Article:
A simple entrance ticket gets you into the famous treasury of Stift Klosterneuburg. But is it worth the small upgrade fee to do an additional abbey tour?
- Yes, tours are well-worth it for the price
- Access, for example:
- …magnificent imperial rooms
- …medieval cloisters and chapels
- …priceless art (like the Verdun altar)
- …even the wine cellars
- See also:
Marble and gold
(The Baroque Imperial façade of Klosterneuburg abbey)
Elsewhere, I have general information on visiting Stift Klosterneuburg from Vienna. However, some of the key historical parts remain off-limits to visitors, unless you go on a guided tour. Options at the time of writing include:
- Wine cellar tour plus a wine tasting
- A tour of the abbey (which takes you to the ecclesiastical parts only)
- A grand tour of the abbey (as above, with the addition of the Imperial rooms)
Tours are in German, but you can ask for an audio guide that gives you the same information in English as you go around with the guide.
We took the grand tour, which cost just €4.50 on top of the usual entrance fee and was worth every cent.
After an initial introduction to the history of the abbey and the legend around its foundation, we started with the Imperial rooms built for Emperor Charles VI in the 1730s before he died (and the wider construction project with him).
Marble Hall & imperial wing
(The marble hall within the Imperial rooms; © Stift Klosterneuburg / Alexander Haiden)
First stop was the great marble hall, which seems to be a thing in the Baroque era given both Melk Abbey and Upper Belvedere have a similar room. Marble columns draw your eye up to a ceiling covered with frescoes and illusionist wall paintings.
Remarkably, this hall was only intended as a waiting room for those granted an audience with the Emperor.
(The Speisezimmer within the Imperial rooms; © Stift Klosterneuburg / Alexander Haiden)
We then saw several further imperial rooms, each replete with the usual elegant reliefs, fittings and furniture.
Expect Empire-style upholstered chairs, the kind of writing desk reserved for drafting international treaties, tall rococo candle holders with built-in Japanese vases, damask silk wall coverings, tapestries, and more.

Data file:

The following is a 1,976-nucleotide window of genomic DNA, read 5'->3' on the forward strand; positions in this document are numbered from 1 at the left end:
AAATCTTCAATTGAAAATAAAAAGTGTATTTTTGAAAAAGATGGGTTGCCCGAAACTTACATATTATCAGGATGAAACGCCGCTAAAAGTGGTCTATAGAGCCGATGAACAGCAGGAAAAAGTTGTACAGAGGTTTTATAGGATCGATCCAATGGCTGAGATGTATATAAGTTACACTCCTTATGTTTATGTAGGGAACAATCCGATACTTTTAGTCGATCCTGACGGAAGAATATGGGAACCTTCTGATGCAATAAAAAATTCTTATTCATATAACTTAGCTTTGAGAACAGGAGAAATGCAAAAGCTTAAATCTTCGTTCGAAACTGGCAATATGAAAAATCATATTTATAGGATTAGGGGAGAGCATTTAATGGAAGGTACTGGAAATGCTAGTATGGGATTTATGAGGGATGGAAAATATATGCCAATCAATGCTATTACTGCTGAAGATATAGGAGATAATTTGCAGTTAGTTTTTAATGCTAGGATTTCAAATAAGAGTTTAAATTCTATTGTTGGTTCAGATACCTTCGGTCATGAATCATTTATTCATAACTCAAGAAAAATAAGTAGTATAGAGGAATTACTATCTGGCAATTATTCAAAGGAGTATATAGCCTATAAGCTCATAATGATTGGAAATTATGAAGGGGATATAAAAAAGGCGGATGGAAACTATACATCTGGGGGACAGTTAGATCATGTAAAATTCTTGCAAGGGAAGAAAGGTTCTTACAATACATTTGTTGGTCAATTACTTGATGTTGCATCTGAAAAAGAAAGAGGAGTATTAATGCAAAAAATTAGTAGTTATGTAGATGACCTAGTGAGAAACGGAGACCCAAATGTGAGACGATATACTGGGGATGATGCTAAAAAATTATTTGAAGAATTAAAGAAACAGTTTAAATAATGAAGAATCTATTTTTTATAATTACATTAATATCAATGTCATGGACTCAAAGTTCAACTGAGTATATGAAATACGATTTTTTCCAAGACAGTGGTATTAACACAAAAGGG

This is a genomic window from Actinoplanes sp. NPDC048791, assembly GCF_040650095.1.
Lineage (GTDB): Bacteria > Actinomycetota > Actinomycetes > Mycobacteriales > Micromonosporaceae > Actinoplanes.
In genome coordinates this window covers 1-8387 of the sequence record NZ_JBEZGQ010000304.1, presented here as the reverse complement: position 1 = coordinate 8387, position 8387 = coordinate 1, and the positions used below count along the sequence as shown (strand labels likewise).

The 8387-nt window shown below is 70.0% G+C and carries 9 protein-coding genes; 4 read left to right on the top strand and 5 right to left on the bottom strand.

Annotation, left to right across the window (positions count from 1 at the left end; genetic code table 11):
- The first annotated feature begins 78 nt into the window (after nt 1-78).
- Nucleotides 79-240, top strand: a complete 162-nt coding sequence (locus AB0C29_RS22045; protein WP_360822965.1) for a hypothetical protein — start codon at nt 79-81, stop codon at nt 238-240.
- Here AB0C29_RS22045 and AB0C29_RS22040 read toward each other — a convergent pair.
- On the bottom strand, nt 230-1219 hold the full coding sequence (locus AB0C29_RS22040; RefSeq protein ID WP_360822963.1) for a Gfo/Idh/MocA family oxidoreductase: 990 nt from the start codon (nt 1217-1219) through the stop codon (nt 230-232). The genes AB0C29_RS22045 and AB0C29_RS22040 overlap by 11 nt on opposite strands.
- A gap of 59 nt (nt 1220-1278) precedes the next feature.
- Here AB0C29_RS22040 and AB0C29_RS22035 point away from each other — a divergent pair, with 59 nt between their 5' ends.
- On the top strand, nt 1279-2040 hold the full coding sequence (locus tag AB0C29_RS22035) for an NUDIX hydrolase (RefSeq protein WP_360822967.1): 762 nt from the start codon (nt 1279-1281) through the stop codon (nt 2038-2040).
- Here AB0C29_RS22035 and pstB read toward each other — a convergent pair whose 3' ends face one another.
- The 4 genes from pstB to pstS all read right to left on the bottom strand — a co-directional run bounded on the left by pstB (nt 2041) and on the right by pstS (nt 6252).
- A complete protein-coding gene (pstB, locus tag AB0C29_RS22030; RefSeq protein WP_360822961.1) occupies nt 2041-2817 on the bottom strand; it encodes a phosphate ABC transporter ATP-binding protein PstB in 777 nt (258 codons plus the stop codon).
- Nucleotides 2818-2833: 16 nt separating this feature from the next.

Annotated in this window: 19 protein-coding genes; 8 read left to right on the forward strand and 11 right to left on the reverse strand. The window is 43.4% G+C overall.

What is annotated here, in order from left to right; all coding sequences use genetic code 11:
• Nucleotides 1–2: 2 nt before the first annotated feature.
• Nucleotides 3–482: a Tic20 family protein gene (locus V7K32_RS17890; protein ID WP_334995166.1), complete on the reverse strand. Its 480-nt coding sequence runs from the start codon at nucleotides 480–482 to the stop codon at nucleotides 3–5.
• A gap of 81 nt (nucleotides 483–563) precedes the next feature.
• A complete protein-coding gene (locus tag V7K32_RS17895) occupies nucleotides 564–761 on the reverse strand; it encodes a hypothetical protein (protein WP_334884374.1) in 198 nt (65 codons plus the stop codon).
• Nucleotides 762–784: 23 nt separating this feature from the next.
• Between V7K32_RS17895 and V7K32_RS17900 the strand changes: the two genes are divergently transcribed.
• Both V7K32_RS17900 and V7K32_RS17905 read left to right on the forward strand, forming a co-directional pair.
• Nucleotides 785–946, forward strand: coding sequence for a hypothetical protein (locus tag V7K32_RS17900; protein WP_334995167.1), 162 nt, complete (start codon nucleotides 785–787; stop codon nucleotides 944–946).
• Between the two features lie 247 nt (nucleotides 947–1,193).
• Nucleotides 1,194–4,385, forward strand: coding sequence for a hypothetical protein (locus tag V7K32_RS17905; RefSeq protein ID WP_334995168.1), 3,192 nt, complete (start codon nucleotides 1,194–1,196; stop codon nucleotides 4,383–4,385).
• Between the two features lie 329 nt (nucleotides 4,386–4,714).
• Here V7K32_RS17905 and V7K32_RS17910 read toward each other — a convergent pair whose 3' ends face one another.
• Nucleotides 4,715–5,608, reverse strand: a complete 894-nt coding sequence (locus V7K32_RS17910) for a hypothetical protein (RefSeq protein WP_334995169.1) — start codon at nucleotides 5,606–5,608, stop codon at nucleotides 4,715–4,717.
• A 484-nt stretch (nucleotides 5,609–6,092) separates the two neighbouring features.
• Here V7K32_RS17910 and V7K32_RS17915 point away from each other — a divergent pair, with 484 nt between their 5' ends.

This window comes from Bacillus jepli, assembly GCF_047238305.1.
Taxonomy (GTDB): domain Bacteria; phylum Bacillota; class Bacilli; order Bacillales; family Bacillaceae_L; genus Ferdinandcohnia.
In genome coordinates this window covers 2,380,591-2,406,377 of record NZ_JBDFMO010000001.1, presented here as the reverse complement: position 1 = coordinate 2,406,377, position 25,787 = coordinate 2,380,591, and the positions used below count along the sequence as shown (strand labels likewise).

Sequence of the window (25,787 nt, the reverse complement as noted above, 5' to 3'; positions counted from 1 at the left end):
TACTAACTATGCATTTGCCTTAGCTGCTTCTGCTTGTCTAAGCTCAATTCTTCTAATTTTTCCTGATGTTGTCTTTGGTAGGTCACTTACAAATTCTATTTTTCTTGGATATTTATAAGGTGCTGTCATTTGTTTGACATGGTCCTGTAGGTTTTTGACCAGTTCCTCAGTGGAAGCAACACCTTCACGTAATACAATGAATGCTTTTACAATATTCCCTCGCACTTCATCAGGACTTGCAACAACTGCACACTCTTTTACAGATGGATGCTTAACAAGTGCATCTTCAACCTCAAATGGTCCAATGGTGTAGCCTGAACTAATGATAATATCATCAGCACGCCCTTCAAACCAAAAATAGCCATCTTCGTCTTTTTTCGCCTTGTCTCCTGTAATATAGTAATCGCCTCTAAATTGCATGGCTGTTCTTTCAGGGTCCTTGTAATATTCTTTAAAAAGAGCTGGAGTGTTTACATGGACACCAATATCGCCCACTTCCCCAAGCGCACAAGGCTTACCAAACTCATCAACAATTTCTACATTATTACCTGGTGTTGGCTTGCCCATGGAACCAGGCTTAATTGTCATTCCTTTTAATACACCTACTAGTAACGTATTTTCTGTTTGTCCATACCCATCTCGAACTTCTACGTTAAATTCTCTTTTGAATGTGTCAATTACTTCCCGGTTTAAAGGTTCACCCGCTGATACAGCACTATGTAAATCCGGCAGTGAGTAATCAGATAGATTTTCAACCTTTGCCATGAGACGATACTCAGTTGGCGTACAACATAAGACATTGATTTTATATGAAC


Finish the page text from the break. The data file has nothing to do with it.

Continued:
Although just a fraction of the abandoned project for a grand Imperial residence by the Danube, you certainly gain an understanding of what the overall effect would have been like; let’s just say Charles VI was not a man of modest needs.
The abbey church
(The interior of the Stiftskirche; © Stift Klosterneuburg / Jürgen Skarwan)
The Stiftskirche shines almost brilliant white, thanks to recent cleaning and renovation of the façade.
Completed in 1136, much has changed across the intervening centuries. For example, as with so many churches, the interior went through a Baroque redesign. The last big renovation in the 1880s even saw the towers replaced with pointed versions.
Inside hits you with all the magnificence of the Baroque era.
(The Stiftskirche church as it was just prior to the renovation and redesign of the late 19th century; photo by Andreas Groll; Wien Museum Inv.-Nr. 157186/10; excerpt reproduced with permission under the terms of the CC0 licence)
The nave actually becomes progressively less three dimensional in its decoration as you walk down it, reflecting changes in historical trends across the length of time it took to complete the redecoration.
And the 17th-century organ (which Bruckner used to practice on) looks like the kind of astonishing instrument you’d play with a mask covering half your face and a wilting rose on the table next to you.
Cloisters and Verdun altar
(The Verdun altar; © Stift Klosterneuburg / Jürgen Skarwan)
Then it’s down through the cloisters that date back to the 13th and 14th centuries.
A gold reliquary chest with relics of the abbey’s founder and later saint (Margrave Leopold III) hangs in the Leopold chapel here. Precious though that item is, the true highlight is the Verdun altar below it.
Completed after ten years of work around 1181 in fire-gilt enamel panels, this pulpit panelling was repurposed as an altar piece sometime after 1330.
The long ecclesiastical work depicts stories from the Bible. Rows of illustrations are placed specifically to build connections between the Old and New Testaments.
The cloisters and rooms are an authentic dip into medieval history, despite all the rebuilding work of later centuries. You can almost imagine ghosts of the past in wispy cowls and tunics flitting through the edge of your sight.
Here you also discover further gems of the abbey collection, such as:
- The separated back of the Verdun altar: these painted panels done at the time of the repurposing represent a work of art in their own right. They include early (and not entirely successful) attempts at building perspective into the pictures
- A huge bronze candelabra that looks almost tree like. Since the founders gifted this to the abbey, it must date back to before 1136
And just when you think you’ve reached the limits of the journey through time, you pass through a collection of gravestones and remnants of artefacts from Roman times before emerging into the Babenberg courtyard outside.
(Back to the Klosterneuburg abbey overview.)